Pontchartrain Cancer Center Pushes Limits of Community Care in Southeast Louisiana

September 27, 2018
Danielle Ternyila

Pontchartrain Cancer Center was founded in 2005 to serve an area of Louisiana that lacked the necessary resources for cancer care. This community cancer center, with 2 locations in Southeast Louisiana, accommodates any patient to walk through its doors, filling a major unmet need for the community in this rural area.

David N. Oubre, MD

Pontchartrain Cancer Center was founded in 2005 to serve an area of Louisiana that lacked the necessary resources for cancer care. This community cancer center, with 2 locations in Southeast Louisiana, accommodates any patient to walk through its doors, filling a major unmet need for the community in this rural area.

In addition to providing specialized care for blood disorders and solid tumors at their locations in Hammond and Covington, Louisiana, Pontchartrain Cancer Center Founder David N. Oubre, MD, and his team have launched several initiatives to take their center to the next level.

In an interview withTargeted Oncology, Dr David Oubre, a medical oncologist and hematologist and the sole physician at Pontchartrain Cancer Center, and Kathy W. Oubre, MS, the center’s chief operating officer, said they believed that offering clinical trials could provide their patients with even better access to cancer treatments and also help the center remain competitive within the field. In 2016, the center launched its clinical trial program. It now has 3 members on its research staff and approximately 20 open phase II, III, and IV trials.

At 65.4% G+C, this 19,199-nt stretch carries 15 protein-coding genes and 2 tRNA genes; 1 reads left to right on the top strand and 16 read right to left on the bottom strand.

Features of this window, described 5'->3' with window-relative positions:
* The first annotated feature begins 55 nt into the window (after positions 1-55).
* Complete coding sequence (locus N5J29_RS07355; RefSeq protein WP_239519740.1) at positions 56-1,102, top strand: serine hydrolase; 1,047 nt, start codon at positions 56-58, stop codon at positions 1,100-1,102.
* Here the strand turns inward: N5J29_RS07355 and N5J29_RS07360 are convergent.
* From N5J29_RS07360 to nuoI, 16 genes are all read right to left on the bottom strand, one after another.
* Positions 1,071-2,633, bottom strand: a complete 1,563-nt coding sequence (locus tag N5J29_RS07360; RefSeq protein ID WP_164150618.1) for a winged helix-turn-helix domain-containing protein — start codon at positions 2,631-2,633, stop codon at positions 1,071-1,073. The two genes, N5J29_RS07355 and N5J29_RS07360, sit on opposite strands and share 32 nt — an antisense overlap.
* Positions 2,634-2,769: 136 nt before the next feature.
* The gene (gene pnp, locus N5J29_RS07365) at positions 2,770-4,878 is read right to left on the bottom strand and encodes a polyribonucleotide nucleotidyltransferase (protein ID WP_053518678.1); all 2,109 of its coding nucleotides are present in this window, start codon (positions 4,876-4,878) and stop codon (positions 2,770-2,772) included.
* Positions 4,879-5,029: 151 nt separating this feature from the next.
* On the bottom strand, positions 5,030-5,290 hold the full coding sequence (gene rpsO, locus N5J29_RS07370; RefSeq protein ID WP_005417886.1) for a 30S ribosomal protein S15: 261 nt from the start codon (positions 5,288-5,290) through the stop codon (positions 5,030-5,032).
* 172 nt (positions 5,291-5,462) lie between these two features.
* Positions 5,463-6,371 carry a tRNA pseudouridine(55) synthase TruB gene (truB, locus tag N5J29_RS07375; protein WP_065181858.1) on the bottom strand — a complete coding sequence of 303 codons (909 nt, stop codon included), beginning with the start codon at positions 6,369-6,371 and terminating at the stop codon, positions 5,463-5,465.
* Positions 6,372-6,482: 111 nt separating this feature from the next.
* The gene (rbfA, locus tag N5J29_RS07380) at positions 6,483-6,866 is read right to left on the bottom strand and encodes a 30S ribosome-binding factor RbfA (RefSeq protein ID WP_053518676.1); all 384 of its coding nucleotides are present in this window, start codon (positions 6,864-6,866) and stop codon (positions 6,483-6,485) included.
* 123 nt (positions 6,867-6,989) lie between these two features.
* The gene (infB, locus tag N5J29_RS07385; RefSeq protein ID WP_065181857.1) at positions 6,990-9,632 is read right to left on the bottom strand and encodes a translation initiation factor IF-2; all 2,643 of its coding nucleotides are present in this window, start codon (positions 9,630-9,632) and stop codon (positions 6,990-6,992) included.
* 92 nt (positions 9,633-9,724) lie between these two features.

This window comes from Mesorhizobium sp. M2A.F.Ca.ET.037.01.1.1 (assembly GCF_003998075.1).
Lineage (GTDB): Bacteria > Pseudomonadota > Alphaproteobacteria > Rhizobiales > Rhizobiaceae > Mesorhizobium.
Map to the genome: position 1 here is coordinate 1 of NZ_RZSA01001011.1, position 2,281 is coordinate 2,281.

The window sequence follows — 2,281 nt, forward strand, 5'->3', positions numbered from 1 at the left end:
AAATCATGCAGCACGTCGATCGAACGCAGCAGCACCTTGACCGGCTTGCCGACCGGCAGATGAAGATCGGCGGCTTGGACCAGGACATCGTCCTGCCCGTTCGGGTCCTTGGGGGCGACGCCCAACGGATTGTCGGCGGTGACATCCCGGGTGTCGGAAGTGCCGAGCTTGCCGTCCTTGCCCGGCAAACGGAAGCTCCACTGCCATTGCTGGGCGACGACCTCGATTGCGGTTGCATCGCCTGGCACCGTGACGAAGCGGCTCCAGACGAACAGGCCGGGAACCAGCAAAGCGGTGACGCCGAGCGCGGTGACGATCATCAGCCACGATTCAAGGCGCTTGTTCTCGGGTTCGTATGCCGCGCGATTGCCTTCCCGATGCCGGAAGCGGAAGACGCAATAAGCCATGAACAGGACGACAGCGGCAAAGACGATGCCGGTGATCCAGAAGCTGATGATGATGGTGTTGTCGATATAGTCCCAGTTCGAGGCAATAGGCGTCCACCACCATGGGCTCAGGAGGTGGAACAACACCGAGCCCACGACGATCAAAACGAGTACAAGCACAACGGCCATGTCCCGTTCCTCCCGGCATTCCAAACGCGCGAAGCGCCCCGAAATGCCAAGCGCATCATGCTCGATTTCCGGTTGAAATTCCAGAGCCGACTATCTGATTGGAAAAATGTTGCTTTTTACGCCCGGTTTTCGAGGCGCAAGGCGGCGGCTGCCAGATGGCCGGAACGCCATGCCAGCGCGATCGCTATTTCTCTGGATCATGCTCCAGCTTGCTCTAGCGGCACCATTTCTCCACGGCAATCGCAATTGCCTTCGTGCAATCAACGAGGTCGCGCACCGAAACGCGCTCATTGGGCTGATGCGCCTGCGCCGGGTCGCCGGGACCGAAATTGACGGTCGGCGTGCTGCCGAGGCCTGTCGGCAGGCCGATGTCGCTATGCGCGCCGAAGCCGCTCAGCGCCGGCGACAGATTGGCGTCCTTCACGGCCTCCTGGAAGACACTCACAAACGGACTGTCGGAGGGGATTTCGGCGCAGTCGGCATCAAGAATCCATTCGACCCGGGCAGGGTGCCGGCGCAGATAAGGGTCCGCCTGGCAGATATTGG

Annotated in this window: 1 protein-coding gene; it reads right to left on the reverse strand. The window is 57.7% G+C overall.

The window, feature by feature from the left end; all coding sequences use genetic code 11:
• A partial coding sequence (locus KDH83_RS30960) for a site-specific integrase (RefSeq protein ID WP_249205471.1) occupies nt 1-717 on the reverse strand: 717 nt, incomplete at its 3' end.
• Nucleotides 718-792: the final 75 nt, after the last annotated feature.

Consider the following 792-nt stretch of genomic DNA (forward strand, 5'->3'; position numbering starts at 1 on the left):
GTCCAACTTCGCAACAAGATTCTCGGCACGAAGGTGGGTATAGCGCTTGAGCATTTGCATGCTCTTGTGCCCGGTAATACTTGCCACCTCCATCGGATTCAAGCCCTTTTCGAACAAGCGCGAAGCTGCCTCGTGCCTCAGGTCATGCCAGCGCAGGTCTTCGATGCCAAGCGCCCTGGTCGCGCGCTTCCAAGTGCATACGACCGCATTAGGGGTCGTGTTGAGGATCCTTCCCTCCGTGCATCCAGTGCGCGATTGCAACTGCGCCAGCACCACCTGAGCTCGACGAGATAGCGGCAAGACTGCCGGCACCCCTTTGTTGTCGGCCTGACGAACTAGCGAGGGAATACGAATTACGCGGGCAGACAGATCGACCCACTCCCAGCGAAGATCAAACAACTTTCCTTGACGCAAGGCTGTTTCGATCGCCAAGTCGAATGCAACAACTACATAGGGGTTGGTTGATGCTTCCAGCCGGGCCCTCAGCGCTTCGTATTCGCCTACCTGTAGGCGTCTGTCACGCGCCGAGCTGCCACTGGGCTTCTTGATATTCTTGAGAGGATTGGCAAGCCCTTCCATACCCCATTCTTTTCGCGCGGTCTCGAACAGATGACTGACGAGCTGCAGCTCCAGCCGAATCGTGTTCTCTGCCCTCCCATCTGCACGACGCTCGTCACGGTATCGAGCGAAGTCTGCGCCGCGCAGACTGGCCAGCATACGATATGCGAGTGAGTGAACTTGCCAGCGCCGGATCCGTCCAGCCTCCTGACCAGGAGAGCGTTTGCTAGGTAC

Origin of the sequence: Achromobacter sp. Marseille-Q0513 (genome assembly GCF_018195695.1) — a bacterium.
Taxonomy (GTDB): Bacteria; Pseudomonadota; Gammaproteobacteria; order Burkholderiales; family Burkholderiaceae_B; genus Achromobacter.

Another initiative included opening their own in-office dispensary in 2016. Offering this service has saved patients an extra trip to the pharmacy by dispensing their prescribed drug that day on-site.

There are several other initiatives in the works that aim to keep the center competitive with hospitals in the area while also improving cancer treatments for their patients, including the founding of their own hot lab. This will allow the center to administer some radiopharmaceuticals for their patients. Pontchartrain added another building to their center that is more than 2 times in size so that they can grow into this new area of treatment, Kathy Oubre said.

She also recently updated the center’s treatment education program. Previously, patients that were to receive chemotherapy were given a 1- to 2-page document and a brief meeting with a nurse practitioner prior to the start of treatment. The patient was given all the information on their new medications, the expected adverse effects, and how to manage them. Under this new program, the patient is given a patient and caregiver guidebook including all of the necessary information, as well as a more in-depth look at their treatment plans.

“We felt that we were leaving the family out with our initial plan,” Kathy Oubre said. She stressed the importance of including family members and caregivers in this discussion since they are often heavily involved in the patient’s life. The guidebook also includes discussions on financial toxicity concerns, as well as end-of-life and survivorship care.